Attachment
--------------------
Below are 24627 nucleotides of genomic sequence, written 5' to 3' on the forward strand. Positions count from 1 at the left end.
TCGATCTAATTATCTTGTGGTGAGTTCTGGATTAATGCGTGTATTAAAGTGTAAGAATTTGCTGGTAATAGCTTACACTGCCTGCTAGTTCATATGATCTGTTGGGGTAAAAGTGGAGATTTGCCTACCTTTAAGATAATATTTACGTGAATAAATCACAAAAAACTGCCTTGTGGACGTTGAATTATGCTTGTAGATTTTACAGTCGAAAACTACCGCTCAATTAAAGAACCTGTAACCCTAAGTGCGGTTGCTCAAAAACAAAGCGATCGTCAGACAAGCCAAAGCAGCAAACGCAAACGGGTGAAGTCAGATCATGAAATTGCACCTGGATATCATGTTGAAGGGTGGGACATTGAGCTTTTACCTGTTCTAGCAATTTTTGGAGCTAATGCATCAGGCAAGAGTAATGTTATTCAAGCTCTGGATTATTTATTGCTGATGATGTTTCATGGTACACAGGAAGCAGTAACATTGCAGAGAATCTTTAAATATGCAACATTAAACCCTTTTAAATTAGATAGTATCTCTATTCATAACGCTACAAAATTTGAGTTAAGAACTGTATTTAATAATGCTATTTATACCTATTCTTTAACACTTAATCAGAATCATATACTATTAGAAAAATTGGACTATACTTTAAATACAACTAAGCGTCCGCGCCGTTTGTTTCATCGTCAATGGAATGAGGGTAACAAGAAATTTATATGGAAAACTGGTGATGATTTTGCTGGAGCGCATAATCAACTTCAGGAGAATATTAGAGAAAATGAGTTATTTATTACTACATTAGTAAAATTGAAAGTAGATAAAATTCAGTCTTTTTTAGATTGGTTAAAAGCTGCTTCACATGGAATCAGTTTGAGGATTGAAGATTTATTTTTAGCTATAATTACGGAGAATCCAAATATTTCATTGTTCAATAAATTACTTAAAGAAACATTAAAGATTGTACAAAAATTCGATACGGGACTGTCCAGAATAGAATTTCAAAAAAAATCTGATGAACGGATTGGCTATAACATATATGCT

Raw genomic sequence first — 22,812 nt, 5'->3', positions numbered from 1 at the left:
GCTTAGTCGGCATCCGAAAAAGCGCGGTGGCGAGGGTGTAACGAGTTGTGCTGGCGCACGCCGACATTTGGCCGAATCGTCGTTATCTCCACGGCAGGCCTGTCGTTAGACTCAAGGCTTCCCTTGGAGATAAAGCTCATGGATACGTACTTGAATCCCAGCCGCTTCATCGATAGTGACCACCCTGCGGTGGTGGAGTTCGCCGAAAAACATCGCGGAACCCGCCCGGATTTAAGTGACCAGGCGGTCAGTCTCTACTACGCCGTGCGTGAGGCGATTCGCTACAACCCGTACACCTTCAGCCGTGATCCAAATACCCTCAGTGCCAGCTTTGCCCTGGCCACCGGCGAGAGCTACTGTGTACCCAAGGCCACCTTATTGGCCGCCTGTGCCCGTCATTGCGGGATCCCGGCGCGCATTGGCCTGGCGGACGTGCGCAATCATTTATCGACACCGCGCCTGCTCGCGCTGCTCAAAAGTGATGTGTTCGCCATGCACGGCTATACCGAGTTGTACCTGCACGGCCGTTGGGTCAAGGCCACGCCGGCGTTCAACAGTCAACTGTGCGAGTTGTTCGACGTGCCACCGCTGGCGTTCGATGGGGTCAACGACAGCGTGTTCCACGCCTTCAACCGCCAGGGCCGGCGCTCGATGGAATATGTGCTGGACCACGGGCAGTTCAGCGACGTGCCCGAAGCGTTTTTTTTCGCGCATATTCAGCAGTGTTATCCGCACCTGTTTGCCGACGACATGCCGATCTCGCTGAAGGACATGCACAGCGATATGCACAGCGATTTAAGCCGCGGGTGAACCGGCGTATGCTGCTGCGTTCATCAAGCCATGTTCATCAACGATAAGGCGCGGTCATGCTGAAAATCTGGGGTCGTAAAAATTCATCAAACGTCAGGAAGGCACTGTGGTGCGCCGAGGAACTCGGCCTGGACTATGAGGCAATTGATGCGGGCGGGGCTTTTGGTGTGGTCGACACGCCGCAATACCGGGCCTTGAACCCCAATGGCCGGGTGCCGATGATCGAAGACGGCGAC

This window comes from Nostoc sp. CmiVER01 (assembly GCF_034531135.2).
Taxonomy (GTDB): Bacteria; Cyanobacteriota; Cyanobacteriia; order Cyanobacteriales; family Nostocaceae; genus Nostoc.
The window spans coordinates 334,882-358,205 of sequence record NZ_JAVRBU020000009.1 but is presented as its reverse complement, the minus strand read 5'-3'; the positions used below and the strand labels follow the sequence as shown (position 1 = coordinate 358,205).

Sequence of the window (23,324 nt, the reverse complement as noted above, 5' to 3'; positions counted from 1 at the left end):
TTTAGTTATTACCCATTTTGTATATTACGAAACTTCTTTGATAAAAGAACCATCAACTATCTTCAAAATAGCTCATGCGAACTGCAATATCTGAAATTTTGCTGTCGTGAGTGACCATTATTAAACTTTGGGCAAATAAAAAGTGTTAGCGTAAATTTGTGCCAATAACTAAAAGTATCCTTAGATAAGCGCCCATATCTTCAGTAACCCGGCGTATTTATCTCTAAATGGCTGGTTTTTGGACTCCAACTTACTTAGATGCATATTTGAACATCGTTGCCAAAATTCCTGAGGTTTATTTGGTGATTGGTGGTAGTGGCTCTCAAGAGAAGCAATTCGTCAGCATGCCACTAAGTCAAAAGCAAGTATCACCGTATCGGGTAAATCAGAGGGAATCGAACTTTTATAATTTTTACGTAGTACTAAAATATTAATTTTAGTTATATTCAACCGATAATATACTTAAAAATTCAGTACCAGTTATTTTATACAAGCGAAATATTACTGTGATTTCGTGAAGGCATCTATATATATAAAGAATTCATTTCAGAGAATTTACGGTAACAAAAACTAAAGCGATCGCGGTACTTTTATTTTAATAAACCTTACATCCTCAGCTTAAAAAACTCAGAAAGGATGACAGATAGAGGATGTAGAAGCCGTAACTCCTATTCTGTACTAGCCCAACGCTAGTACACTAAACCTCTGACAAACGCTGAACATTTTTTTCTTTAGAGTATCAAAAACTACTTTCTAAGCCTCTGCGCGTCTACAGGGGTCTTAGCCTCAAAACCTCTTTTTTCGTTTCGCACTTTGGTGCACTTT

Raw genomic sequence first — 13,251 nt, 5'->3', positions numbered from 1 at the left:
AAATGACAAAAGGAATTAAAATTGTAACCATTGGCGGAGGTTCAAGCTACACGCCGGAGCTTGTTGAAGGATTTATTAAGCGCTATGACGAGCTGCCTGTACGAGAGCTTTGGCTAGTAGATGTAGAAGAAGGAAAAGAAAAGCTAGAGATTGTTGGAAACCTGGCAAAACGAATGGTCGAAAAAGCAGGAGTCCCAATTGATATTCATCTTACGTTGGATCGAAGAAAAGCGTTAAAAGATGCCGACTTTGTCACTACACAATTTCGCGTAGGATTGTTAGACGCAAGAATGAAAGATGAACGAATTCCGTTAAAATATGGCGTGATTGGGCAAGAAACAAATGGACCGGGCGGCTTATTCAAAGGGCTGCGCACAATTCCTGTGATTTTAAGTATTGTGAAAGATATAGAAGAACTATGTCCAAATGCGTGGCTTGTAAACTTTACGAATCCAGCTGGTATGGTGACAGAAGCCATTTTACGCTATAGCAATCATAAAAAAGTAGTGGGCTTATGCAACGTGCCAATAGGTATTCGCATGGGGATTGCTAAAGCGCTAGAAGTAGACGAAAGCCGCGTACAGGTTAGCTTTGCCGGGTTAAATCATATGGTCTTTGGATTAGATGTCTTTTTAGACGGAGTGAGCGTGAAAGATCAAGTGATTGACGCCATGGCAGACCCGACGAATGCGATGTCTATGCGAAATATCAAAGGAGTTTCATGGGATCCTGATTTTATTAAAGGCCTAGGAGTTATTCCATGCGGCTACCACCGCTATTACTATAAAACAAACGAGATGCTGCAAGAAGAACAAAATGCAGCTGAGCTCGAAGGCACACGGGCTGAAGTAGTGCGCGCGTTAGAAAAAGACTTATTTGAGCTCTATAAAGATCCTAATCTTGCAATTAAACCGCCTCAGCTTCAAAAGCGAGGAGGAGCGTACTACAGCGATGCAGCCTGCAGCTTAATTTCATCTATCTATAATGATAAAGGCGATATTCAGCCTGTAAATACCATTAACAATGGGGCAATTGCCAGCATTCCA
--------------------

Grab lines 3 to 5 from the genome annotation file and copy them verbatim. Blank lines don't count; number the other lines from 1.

Raw genomic sequence first — 22,812 nt, 5'->3', positions numbered from 1 at the left:
GCTTAGTCGGCATCCGAAAAAGCGCGGTGGCGAGGGTGTAACGAGTTGTGCTGGCGCACGCCGACATTTGGCCGAATCGTCGTTATCTCCACGGCAGGCCTGTCGTTAGACTCAAGGCTTCCCTTGGAGATAAAGCTCATGGATACGTACTTGAATCCCAGCCGCTTCATCGATAGTGACCACCCTGCGGTGGTGGAGTTCGCCGAAAAACATCGCGGAACCCGCCCGGATTTAAGTGACCAGGCGGTCAGTCTCTACTACGCCGTGCGTGAGGCGATTCGCTACAACCCGTACACCTTCAGCCGTGATCCAAATACCCTCAGTGCCAGCTTTGCCCTGGCCACCGGCGAGAGCTACTGTGTACCCAAGGCCACCTTATTGGCCGCCTGTGCCCGTCATTGCGGGATCCCGGCGCGCATTGGCCTGGCGGACGTGCGCAATCATTTATCGACACCGCGCCTGCTCGCGCTGCTCAAAAGTGATGTGTTCGCCATGCACGGCTATACCGAGTTGTACCTGCACGGCCGTTGGGTCAAGGCCACGCCGGCGTTCAACAGTCAACTGTGCGAGTTGTTCGACGTGCCACCGCTGGCGTTCGATGGGGTCAACGACAGCGTGTTCCACGCCTTCAACCGCCAGGGCCGGCGCTCGATGGAATATGTGCTGGACCACGGGCAGTTCAGCGACGTGCCCGAAGCGTTTTTTTTCGCGCATATTCAGCAGTGTTATCCGCACCTGTTTGCCGACGACATGCCGATCTCGCTGAAGGACATGCACAGCGATATGCACAGCGATTTAAGCCGCGGGTGAACCGGCGTATGCTGCTGCGTTCATCAAGCCATGTTCATCAACGATAAGGCGCGGTCATGCTGAAAATCTGGGGTCGTAAAAATTCATCAAACGTCAGGAAGGCACTGTGGTGCGCCGAGGAACTCGGCCTGGACTATGAGGCAATTGATGCGGGCGGGGCTTTTGGTGTGGTCGACACGCCGCAATACCGGGCCTTGAACCCCAATGGCCGGGTGCCGATGATCGAAGACGGCGAC

This window comes from Nostoc sp. CmiVER01 (assembly GCF_034531135.2).